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Patients needing intensive care will be able to stay in Selma instead of having to be transferred out of town after the Adventist Health Center-Selma expansion project is completed. In later phases, the hospital’s emergency department will be expanded.

The $13.3 million project was kicked off with an unveiling celebration Dec. 3 in front of the current hospital facility at 1141 Rose Ave.

“I’m so excited because I see the need here in the city of Selma. We have a lot of changes ahead,” said Nina Plata, vice president of patient care services and hospital operations at the facility.

The event marked the beginning of the addition of a six-bed intensive care unit and cardiac lab, as well as upgrades to the emergency and surgery departments. The emergency department will increase in size from eight to 14 beds.

Plata noted its emergency department saw 51,000 patients overall in 2014 and yet still has the fastest service records for the hospital’s system. Of that, 69 percent of the patients were from out of town. Thus, the expansion will serve more than just the city, she said.

“We’re drawing in people. There were 35,000 people that came in from out of town for our services for our ED and our ED is only six beds.”

Layton Construction is the contractor for the work and will begin on the intensive care unit first.

Plata said up to 10 patients have to be transferred to larger medical facilities throughout the Valley each week and the surgery team averages 280 procedures per month. Having an ICU in Selma will keep patients in town and make it more feasible for families to be part of their healing process.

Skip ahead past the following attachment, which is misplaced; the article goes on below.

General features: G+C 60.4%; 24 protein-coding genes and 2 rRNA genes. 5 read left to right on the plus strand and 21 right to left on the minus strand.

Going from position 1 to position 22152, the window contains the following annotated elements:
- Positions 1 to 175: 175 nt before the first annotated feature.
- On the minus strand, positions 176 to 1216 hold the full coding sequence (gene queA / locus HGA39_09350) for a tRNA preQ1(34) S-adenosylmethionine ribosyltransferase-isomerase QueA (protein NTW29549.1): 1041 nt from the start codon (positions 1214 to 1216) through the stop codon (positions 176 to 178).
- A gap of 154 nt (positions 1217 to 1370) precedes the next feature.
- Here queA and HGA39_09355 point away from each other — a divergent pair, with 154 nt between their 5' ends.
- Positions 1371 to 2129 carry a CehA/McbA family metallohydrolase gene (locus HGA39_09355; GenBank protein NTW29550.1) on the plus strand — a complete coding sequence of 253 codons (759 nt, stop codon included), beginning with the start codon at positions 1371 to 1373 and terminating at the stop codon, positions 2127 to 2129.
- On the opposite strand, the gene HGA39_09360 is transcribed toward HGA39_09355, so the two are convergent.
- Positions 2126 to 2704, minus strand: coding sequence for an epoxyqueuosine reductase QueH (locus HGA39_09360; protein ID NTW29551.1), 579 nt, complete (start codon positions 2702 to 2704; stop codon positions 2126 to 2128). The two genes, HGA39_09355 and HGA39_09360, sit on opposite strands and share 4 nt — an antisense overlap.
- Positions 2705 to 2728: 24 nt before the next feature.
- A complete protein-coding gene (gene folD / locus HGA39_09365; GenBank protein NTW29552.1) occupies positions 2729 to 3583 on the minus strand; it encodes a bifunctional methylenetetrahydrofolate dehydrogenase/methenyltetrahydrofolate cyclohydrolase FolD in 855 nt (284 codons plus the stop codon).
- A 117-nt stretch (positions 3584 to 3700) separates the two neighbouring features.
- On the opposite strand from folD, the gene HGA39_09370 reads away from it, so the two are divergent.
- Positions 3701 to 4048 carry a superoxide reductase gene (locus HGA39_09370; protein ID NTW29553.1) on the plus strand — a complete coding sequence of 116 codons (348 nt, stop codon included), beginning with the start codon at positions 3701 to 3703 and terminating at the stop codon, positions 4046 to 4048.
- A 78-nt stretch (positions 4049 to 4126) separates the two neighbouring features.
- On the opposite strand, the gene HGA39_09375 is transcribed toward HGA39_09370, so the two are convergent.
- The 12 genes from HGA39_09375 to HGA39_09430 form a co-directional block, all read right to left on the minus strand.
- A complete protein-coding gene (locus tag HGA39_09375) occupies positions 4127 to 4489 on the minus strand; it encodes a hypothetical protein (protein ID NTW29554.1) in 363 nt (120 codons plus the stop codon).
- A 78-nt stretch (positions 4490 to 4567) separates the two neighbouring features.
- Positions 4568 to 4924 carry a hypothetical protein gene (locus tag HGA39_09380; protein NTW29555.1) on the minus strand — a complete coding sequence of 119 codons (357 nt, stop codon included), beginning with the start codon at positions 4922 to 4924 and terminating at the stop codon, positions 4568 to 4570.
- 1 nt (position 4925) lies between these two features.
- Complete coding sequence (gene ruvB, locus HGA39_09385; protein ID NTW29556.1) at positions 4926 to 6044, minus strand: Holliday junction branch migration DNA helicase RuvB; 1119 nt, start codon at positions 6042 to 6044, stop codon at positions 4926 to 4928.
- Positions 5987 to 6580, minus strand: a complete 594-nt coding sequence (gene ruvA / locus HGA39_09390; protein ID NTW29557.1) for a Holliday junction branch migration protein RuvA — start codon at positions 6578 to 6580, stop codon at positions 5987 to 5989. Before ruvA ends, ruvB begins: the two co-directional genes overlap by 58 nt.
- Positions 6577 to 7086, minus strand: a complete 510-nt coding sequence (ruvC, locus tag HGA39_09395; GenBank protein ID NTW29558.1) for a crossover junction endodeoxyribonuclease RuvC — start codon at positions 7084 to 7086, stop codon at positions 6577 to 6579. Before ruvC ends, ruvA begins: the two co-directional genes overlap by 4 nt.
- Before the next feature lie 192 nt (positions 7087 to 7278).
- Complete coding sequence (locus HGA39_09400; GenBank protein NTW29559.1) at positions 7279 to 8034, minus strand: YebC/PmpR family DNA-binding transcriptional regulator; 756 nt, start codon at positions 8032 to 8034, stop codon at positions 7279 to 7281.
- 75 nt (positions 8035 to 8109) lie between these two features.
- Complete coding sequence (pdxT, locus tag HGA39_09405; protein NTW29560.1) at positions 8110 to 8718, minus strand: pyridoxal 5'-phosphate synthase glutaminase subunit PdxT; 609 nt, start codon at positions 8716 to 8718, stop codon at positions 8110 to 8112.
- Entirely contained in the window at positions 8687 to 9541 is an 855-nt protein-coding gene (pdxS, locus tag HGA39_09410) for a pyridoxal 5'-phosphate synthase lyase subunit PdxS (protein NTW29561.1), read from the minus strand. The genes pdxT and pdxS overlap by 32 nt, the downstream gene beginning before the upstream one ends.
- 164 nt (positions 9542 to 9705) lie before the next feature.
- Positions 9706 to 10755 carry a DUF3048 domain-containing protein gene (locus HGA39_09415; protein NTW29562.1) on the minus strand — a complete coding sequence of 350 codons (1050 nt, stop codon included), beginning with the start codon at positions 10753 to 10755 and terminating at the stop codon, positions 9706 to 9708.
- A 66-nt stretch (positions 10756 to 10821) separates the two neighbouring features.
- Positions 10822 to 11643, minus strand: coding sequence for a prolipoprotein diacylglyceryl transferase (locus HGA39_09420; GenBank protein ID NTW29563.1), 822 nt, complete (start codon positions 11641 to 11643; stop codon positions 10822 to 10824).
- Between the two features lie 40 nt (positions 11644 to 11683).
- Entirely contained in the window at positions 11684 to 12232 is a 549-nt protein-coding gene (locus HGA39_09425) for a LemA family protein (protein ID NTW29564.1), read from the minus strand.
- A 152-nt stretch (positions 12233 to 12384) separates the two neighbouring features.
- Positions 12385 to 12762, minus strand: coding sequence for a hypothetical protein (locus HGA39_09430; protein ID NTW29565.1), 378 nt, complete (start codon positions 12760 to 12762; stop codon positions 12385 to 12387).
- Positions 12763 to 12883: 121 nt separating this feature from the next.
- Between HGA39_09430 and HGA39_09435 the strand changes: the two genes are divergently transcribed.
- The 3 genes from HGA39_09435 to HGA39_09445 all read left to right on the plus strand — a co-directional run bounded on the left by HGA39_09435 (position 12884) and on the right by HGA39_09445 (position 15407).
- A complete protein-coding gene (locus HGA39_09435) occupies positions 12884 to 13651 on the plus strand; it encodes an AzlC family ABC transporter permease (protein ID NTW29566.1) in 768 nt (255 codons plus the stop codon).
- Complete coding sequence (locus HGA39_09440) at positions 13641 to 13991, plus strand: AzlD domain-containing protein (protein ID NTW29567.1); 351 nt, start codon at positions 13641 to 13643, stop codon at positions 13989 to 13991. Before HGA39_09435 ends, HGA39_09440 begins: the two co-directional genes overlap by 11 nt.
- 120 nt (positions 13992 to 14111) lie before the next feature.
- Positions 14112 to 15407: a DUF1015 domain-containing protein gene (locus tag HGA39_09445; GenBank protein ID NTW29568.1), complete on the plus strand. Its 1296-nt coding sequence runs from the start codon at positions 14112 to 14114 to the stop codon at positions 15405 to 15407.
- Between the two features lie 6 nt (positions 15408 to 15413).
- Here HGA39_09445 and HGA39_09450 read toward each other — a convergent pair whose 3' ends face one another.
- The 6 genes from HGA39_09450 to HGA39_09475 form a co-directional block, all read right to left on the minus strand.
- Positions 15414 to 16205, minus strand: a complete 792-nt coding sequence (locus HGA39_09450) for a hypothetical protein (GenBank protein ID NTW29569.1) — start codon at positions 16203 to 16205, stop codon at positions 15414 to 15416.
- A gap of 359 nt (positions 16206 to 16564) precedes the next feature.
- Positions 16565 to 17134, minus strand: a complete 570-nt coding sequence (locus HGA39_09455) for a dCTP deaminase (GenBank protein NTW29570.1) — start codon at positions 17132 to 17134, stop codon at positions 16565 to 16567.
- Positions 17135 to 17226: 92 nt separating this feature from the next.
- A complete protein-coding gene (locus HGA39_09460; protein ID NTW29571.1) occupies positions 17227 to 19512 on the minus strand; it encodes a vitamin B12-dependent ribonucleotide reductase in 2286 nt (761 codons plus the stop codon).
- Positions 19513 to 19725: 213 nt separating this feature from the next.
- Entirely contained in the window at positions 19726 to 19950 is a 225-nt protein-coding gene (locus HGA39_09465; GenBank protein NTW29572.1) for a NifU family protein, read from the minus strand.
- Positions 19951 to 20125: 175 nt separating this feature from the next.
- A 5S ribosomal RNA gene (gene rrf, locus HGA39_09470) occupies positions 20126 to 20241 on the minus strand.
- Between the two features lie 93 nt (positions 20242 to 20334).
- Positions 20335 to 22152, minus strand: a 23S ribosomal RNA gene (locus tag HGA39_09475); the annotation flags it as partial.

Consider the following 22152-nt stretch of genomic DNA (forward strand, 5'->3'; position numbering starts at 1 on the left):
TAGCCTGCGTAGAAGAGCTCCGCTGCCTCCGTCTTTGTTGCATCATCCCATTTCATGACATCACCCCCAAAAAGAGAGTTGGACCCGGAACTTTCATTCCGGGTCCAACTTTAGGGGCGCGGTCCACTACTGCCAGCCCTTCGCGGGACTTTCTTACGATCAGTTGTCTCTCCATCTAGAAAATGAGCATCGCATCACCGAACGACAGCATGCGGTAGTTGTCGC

“What’s so sad is their families have to commute to where their loved one is. So that’s going to be an absolute wonderful thing. They’ll have their family members here,” Plata said.

Adventist Health Central California Region President Wayne Ferch said he’s pleased to see the Selma hospital expanding to provide life-saving emergency services.

“Adventist Health is just thrilled to invest in Selma. With all those ER visits, I know the No. 1 thing that’s in the mind of most community members when they think about hospitals is ‘Where am I going to go for emergencies?’ When you have an emergency, you don’t want to have to go a long ways.”

Layton Construction Vice President Chris Jensen said the work is scheduled to be completed by late summer of 2016. Work on the emergency and surgery departments will follow. He estimates the project will provide 120 construction jobs over the course of the project.

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Contact this reporter at lbrown@selmaenterprise.com

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